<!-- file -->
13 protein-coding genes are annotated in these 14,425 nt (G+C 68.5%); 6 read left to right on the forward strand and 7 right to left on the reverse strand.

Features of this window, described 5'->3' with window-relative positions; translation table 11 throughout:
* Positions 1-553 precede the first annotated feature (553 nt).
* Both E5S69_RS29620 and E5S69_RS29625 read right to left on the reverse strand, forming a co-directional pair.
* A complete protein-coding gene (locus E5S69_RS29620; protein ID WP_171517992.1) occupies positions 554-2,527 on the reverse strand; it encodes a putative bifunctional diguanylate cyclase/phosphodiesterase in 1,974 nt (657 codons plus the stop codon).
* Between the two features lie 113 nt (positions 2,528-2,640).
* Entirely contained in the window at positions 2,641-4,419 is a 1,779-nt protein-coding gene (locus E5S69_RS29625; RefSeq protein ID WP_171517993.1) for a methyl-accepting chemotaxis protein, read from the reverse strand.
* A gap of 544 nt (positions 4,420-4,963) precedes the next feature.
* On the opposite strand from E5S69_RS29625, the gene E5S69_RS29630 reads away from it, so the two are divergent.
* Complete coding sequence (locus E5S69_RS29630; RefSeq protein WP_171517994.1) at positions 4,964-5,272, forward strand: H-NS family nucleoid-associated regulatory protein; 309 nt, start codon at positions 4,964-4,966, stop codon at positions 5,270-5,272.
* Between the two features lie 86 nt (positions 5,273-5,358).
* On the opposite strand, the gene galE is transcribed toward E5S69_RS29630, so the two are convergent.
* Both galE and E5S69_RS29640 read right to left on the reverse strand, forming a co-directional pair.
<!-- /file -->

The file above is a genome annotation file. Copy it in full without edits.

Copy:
13 protein-coding genes are annotated in these 14,425 nt (G+C 68.5%); 6 read left to right on the forward strand and 7 right to left on the reverse strand.

Features of this window, described 5'->3' with window-relative positions; translation table 11 throughout:
* Positions 1-553 precede the first annotated feature (553 nt).
* Both E5S69_RS29620 and E5S69_RS29625 read right to left on the reverse strand, forming a co-directional pair.
* A complete protein-coding gene (locus E5S69_RS29620; protein ID WP_171517992.1) occupies positions 554-2,527 on the reverse strand; it encodes a putative bifunctional diguanylate cyclase/phosphodiesterase in 1,974 nt (657 codons plus the stop codon).
* Between the two features lie 113 nt (positions 2,528-2,640).
* Entirely contained in the window at positions 2,641-4,419 is a 1,779-nt protein-coding gene (locus E5S69_RS29625; RefSeq protein ID WP_171517993.1) for a methyl-accepting chemotaxis protein, read from the reverse strand.
* A gap of 544 nt (positions 4,420-4,963) precedes the next feature.
* On the opposite strand from E5S69_RS29625, the gene E5S69_RS29630 reads away from it, so the two are divergent.
* Complete coding sequence (locus E5S69_RS29630; RefSeq protein WP_171517994.1) at positions 4,964-5,272, forward strand: H-NS family nucleoid-associated regulatory protein; 309 nt, start codon at positions 4,964-4,966, stop codon at positions 5,270-5,272.
* Between the two features lie 86 nt (positions 5,273-5,358).
* On the opposite strand, the gene galE is transcribed toward E5S69_RS29630, so the two are convergent.
* Both galE and E5S69_RS29640 read right to left on the reverse strand, forming a co-directional pair.